• They have a lot more to teach us.

    We've learned a lot with your help. But there's still so much we need to know to protect our wild dolphin neighbors.

    Give to dolphin research at the Cape Lookout Studies Program.

  • Sea Turtel sick and injured from fishing line

    You can stop this.

    Protecting marine wildlife is within your reach.

    When you give to put monofilament recycling bins within reach of conscientious boaters and anglers.

  • Harbor seal in need

    Save lives, reduce suffering, learn more.

    It's a win, win, win – when you support our Marine Mammal Stranding Network.

    Please give generously to the Cape Lookout Studies Program.

  • Cetacean Studies

    Inspire curiosity.

    What does it take to get students interested in science and conservation? Your help.

    Please give generously to support Cetacean Studies and the Bonehenge rearticulation project.

A young bottlenose dolphin dead with multiple entanglements

Written by Keith_Rittmaster. Posted in Marine Mammal Stranding Network, monofilament recycling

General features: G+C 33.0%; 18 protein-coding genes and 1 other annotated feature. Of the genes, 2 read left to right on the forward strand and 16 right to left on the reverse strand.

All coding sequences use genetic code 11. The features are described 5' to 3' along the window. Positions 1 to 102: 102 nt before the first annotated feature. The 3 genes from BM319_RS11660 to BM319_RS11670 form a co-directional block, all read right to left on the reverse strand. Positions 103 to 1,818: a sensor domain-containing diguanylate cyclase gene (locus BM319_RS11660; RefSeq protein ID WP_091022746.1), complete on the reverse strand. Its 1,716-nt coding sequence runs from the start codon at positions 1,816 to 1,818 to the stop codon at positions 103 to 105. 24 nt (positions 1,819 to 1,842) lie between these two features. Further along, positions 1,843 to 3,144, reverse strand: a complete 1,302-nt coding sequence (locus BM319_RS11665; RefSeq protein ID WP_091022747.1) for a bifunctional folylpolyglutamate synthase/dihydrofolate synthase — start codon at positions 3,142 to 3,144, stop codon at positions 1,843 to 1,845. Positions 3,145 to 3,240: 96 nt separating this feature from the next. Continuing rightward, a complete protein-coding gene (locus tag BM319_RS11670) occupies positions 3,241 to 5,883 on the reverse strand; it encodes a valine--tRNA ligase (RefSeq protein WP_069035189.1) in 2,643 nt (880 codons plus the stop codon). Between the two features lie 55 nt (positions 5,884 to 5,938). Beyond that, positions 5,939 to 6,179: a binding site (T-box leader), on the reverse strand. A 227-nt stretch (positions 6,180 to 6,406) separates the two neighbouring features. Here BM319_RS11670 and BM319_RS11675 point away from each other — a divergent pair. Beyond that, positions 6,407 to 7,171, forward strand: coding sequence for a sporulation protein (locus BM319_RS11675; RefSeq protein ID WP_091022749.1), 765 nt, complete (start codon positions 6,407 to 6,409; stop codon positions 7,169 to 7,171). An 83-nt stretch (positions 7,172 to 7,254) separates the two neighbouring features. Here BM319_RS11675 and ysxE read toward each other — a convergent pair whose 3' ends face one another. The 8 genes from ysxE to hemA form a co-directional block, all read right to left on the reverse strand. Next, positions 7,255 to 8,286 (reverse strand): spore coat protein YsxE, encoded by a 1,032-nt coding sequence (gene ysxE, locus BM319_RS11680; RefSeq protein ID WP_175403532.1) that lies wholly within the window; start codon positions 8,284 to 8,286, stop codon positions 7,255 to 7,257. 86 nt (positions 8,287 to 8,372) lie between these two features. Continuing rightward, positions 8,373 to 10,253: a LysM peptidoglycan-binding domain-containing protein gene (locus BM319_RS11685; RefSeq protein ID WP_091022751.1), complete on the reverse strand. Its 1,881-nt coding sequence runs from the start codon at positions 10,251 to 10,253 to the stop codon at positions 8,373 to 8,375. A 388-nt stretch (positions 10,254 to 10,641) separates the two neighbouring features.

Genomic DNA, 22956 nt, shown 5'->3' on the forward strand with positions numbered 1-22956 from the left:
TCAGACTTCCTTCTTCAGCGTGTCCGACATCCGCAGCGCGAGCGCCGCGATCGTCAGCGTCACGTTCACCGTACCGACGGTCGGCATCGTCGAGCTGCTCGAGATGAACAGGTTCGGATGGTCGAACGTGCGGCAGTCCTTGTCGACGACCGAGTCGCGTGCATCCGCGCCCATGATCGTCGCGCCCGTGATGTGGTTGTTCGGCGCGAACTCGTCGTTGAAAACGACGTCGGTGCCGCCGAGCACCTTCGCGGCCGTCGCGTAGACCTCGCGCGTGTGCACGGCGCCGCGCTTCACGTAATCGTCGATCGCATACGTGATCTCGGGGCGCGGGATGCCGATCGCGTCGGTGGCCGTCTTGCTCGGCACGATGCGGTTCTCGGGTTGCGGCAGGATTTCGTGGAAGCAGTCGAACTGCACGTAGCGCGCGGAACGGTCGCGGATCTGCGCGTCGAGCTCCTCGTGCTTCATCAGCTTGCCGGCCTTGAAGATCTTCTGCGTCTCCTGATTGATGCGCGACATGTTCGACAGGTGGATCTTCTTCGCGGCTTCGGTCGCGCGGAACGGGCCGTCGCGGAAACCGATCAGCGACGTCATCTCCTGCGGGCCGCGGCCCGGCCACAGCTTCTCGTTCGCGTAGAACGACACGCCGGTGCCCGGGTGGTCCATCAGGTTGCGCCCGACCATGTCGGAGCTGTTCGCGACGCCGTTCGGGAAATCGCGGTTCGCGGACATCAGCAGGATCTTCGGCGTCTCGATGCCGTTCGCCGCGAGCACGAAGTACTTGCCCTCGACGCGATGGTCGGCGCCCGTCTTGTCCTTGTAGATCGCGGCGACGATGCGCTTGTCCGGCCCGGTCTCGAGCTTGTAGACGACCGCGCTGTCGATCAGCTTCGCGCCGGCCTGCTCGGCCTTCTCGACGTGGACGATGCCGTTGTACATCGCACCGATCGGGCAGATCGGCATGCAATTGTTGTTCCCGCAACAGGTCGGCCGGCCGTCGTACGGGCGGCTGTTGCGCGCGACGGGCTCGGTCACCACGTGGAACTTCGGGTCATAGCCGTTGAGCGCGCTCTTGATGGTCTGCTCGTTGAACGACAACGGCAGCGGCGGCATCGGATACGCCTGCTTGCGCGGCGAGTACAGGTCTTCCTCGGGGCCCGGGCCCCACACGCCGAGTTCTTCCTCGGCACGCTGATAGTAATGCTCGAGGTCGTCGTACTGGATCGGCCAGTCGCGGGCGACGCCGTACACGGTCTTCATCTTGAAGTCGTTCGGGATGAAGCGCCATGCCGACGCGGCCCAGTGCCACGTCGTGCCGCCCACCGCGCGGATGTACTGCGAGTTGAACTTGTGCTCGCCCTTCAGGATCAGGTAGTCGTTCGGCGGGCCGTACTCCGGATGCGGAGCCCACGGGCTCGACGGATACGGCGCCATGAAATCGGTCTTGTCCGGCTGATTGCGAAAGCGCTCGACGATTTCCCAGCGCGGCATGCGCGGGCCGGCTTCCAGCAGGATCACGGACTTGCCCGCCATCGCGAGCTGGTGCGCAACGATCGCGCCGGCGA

On October 7th, 2011, Kat Fourhman of the NC Aquarium at Roanoke Island responded to a stranding of a dead bottlenose dolphin on the shore of Roanoke Sound near Manteo, NC.  Paul Doshkov of Cape Hatteras National Seashore assisted with the investigation.  It was a 175cm (5’ 9”) male.  At that size he would have been around 2 years old, still nursing, growing fast.  Monofilament line from 2 different types of gill nets surrounded the rostrum and left pectoral fin.  Some of the line was imbedded in partially healed tissue.  The flukes (tail) had been cut off. 

            Subsequently, the head of the dolphin underwent a careful dissection in Morehead City by Emily Christiansen, Tres Clarke, Heather Broadhurst, Jill Sullivan, and Vicky Thayer of NC State University’s Center for Marine Sciences and Technology and the NC Division of Marine Fisheries.  Keith Rittmaster of the NC Maritime Museum in Beaufort then macerated the skull in

Lionel on rack rt

Skull and jaws of a stranded entangled bottlenose dolphin with monofilament fishing line embedded in the bone. Photo by Keith Rittmaster, NC Maritime Museum

water and horse feces for 9 stinky months.  Volunteer Mary Hunnings assisted him in cleaning the skull.  The skull is now used in displays and outreach programs to educate students, scientists, and citizens, and to promote the NC Monofilament Recovery and Recycling Program.Lionel NCARI 011

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